EPIC has announced the newest members of the EPIC Advisory Board. Professor Woodrow Hartzog, Dr. Rush D. Holt, Len Kennedy and Roger McNamee join a distinguished group of experts in law, technology, and public policy who contribute to EPIC's work on privacy and civil liberties.
Woodrow Hartzog is a Professor of Law and Computer Science at Northeastern University School of Law and the College of Computer and Information Science. His research focuses on privacy, contracts, media, and robotics. His book, Privacy's Blueprint: The Battle to Control the Design of New Technologies, was published in 2018 by Harvard University Press.
Rush D. Holt is the chief executive officer of the American Association for the Advancement of Science (AAAS) and executive publisher of the Science family of journals. Over his career, Dr. Holt has held positions as a teacher, scientist, administrator, and policymaker. Before coming to AAAS, Dr. Holt served for 16 years as a member of the U.S. House of Representatives. He served on the National Commission on the Teaching of Mathematics and Science, founded the Congressional Research and Development Caucus, and served as a co-chair of the Biomedical Research Caucus.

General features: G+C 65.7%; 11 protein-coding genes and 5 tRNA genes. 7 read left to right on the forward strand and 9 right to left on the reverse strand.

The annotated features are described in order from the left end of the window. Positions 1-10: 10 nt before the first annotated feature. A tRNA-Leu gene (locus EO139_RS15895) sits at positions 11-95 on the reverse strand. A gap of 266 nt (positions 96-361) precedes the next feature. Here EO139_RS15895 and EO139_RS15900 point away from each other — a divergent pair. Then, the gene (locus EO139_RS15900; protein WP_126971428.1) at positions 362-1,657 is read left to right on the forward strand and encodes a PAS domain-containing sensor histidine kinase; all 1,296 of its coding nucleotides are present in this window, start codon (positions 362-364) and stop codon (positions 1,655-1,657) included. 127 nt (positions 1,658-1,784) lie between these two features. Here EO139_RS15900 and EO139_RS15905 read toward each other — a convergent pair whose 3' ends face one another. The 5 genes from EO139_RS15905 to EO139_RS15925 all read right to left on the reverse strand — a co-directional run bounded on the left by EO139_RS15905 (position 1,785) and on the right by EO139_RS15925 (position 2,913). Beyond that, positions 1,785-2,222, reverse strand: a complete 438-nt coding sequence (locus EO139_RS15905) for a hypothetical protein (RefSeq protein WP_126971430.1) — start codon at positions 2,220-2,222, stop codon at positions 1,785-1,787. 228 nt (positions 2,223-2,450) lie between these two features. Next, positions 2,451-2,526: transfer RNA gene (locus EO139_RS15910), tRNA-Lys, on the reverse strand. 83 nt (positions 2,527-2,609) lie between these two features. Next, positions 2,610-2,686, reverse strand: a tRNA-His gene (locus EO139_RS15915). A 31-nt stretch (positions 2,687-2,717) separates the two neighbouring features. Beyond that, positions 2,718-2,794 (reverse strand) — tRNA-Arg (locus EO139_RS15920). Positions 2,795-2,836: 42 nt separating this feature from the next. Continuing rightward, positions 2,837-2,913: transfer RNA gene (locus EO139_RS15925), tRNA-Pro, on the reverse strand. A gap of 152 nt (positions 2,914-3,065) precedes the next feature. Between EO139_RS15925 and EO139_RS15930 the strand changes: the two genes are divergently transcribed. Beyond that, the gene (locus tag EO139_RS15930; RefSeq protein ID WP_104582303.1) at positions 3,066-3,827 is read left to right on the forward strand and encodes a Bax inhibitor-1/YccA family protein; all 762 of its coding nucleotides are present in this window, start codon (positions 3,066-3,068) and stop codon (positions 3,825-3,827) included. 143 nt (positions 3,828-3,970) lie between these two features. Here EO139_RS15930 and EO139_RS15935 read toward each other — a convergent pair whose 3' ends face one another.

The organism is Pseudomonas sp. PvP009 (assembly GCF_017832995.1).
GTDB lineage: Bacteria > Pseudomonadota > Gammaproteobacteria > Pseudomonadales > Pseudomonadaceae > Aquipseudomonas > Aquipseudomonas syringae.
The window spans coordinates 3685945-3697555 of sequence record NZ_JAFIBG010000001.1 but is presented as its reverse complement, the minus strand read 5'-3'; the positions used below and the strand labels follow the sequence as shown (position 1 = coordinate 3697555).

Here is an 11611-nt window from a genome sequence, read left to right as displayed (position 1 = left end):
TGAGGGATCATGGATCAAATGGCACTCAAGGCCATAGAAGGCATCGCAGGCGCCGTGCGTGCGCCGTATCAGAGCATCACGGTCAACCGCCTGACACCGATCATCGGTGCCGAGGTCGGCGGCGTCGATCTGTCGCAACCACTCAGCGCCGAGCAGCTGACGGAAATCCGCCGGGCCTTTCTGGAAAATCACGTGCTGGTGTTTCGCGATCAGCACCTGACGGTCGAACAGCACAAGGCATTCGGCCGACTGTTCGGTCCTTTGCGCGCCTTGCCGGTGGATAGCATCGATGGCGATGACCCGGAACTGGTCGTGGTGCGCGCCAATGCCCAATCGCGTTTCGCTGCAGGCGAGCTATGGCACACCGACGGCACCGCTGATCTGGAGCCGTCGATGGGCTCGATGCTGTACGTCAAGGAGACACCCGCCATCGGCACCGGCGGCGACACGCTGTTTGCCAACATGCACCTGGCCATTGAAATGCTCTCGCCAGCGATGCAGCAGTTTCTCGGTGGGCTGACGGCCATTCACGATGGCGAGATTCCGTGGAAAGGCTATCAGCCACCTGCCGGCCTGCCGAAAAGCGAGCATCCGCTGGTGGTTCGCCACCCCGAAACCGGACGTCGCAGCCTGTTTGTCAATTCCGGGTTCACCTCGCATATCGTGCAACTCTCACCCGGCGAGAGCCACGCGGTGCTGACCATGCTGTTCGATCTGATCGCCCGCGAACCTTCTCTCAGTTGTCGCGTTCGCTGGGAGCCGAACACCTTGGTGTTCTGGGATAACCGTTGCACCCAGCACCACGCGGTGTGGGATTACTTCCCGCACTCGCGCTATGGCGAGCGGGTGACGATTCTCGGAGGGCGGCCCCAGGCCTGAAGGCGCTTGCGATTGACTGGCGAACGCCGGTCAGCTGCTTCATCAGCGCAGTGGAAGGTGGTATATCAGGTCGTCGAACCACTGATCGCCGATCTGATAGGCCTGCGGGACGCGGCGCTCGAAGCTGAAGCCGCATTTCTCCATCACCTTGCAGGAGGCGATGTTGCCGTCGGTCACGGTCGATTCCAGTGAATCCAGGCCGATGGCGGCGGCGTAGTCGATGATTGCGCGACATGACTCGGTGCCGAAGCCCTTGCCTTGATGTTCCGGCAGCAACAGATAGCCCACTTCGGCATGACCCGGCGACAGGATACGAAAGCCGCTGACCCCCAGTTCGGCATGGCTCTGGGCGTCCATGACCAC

Len Kennedy was the first general counsel of the Consumer Financial Protection Bureau and general counsel of Neustar, Inc., where he addressed data security, privacy, cyber incidents, and web protection concerns. Mr. Kennedy successfully advocated business and regulatory policies to federal agencies and the Congress that fostered the development of cellular and Internet communications markets and services.
Roger McNamee is the cofounder of Elevation Partners, a musician, an early investor in Facebook, and now one of the leading voices calling for reform of the Internet industry. Mr. McNamee also serves on the board of directors for the Rock and Roll Hall of Fame Museum and helped establish the Wikimedia Foundation.